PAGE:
Coun­try Mouse

Help for he­roes

Country Life Every Week - - Town & Country -

ARACING pi­geon ar­rived on our doorstep and pro­ceeded to stay for the next cou­ple of days. Won­der­ing what to do, I con­sulted the Royal Pi­geon Rac­ing As­so­ci­a­tion web­site and, af­ter I put out some crushed corn­flakes (never bread) and a bowl of wa­ter, the bird stayed for an­other day and then dis­ap­peared, hope­fully to its home loft.

I also learned that rac­ing pi­geons are de­scended from rock doves and that their first recorded ref­er­ence to mes­sen­ger pi­geons comes from the reign of Ram­ses III (about 1200BC), when they were used to con­vey news of the state of the Nile flood. The Ro­mans used them to re­lay sport­ing re­sults for bet­ting pur­poses and, by 1870, there was a postal ser­vice be­tween Lon­don and Paris.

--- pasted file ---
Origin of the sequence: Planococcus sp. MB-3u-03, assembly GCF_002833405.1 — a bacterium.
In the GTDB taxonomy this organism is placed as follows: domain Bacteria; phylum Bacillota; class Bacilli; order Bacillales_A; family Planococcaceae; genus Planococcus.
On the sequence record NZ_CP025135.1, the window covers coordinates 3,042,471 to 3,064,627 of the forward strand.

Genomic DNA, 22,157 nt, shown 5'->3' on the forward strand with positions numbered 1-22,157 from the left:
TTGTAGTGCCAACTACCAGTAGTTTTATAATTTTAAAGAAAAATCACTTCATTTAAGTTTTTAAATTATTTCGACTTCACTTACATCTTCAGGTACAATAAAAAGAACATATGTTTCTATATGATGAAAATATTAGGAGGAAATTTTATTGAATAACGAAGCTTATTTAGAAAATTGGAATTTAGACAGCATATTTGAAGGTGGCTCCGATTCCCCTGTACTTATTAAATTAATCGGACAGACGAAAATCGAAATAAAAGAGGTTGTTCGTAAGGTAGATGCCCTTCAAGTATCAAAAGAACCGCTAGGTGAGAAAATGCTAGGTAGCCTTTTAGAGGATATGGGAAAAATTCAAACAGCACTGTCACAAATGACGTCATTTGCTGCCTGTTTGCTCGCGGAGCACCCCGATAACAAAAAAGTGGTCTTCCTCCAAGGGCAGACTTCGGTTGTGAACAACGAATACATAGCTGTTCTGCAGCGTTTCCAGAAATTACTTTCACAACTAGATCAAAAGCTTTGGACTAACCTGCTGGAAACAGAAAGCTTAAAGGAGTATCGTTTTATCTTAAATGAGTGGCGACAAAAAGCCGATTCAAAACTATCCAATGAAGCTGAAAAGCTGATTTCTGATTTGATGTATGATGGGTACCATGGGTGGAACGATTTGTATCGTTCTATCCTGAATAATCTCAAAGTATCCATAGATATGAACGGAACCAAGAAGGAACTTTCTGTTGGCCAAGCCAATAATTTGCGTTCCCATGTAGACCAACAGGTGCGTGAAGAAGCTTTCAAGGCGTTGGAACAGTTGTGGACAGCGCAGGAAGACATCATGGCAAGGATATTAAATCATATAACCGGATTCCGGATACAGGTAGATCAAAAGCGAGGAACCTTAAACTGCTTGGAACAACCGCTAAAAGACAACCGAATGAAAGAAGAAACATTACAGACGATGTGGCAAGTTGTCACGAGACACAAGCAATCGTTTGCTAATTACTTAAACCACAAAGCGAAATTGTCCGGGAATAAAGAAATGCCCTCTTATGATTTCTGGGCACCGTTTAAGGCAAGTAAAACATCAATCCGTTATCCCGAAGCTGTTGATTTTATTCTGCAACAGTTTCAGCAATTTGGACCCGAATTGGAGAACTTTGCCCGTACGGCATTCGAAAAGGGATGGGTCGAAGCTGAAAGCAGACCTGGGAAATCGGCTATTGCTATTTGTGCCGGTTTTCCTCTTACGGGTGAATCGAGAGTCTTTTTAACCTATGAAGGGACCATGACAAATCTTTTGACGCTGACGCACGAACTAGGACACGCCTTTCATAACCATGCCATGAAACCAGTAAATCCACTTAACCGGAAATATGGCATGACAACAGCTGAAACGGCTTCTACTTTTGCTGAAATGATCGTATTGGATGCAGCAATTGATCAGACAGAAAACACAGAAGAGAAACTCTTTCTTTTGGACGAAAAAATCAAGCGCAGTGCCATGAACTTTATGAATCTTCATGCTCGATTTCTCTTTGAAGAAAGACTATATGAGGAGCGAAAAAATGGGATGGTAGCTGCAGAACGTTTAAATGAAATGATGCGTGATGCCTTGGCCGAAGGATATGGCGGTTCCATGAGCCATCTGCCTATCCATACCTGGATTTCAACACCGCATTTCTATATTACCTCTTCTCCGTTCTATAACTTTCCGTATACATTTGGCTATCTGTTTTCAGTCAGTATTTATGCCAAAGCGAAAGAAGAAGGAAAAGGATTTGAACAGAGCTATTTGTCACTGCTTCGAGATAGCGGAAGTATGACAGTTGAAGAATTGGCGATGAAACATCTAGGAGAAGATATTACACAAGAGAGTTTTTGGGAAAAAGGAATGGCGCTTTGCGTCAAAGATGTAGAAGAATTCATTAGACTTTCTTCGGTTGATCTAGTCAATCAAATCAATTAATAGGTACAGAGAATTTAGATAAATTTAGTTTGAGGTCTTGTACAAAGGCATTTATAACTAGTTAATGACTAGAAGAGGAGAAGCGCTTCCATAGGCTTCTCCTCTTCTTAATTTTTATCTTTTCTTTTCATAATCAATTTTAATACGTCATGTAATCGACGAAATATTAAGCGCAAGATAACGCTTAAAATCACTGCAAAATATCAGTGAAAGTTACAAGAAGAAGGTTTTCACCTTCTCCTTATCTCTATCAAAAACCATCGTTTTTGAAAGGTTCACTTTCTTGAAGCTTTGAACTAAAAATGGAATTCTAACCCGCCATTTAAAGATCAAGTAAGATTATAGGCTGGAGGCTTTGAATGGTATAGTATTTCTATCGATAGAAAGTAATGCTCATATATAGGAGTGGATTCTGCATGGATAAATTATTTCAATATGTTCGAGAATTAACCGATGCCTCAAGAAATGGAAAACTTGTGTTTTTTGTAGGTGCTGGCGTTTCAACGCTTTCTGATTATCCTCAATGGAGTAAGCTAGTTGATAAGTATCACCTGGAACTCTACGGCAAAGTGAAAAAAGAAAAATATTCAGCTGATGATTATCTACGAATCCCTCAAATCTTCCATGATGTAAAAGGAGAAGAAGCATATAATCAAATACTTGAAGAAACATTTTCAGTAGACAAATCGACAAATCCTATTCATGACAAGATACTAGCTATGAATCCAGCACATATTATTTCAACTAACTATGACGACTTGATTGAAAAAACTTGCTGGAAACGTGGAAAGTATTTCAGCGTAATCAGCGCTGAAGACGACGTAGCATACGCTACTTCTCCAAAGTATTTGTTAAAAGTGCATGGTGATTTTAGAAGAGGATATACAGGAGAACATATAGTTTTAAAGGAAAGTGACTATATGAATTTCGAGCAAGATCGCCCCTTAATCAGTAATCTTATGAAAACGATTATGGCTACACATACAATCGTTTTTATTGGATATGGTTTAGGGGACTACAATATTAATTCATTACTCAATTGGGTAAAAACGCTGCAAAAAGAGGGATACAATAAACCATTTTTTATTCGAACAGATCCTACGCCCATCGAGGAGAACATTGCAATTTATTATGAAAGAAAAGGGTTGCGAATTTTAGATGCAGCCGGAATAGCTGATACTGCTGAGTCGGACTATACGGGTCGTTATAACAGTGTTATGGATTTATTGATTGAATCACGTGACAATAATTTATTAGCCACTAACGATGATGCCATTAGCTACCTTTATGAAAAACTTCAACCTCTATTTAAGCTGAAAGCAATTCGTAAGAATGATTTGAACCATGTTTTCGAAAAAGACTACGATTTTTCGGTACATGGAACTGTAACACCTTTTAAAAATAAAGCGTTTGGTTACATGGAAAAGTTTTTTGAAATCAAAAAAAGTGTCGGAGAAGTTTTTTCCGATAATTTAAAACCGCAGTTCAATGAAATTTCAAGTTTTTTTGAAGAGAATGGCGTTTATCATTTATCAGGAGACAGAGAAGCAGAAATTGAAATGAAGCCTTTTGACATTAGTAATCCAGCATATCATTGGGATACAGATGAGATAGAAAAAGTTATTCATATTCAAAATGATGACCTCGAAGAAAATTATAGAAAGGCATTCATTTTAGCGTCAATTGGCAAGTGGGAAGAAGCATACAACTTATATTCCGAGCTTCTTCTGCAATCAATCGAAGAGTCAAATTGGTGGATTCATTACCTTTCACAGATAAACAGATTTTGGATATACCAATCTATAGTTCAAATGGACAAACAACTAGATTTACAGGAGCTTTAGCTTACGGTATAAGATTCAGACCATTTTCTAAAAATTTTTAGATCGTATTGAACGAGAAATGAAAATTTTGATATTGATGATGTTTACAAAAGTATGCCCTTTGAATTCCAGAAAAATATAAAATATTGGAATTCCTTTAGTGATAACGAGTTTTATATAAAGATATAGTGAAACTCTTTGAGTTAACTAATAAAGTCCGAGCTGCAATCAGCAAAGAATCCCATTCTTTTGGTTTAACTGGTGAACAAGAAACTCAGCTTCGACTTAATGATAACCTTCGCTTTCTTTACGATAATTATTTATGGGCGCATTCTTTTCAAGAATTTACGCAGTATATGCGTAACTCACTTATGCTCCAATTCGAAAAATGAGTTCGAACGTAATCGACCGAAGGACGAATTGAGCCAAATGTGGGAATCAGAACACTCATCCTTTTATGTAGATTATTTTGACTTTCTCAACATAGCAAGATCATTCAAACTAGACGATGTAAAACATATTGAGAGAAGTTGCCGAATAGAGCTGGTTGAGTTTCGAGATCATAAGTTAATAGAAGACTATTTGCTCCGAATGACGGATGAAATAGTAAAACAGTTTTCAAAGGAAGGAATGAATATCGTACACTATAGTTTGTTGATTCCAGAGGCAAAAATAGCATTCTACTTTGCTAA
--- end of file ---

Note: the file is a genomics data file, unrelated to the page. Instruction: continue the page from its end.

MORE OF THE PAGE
Dur­ing the Sec­ond World War about 250,000 birds were used by the RAF and Army. Once, af­ter the Bri­tish had taken a town in Italy, but with ra­dio con­tact bro­ken, one pi­geon, GI Joe, saved thou­sand of Bri­tish lives by fly­ing back home at a mile a minute, just in time to call off a bomb­ing raid on our troops by the Air Force of the USA.

I’m glad my corn­flakes did a lit­tle good for a species that has served us so well. MH

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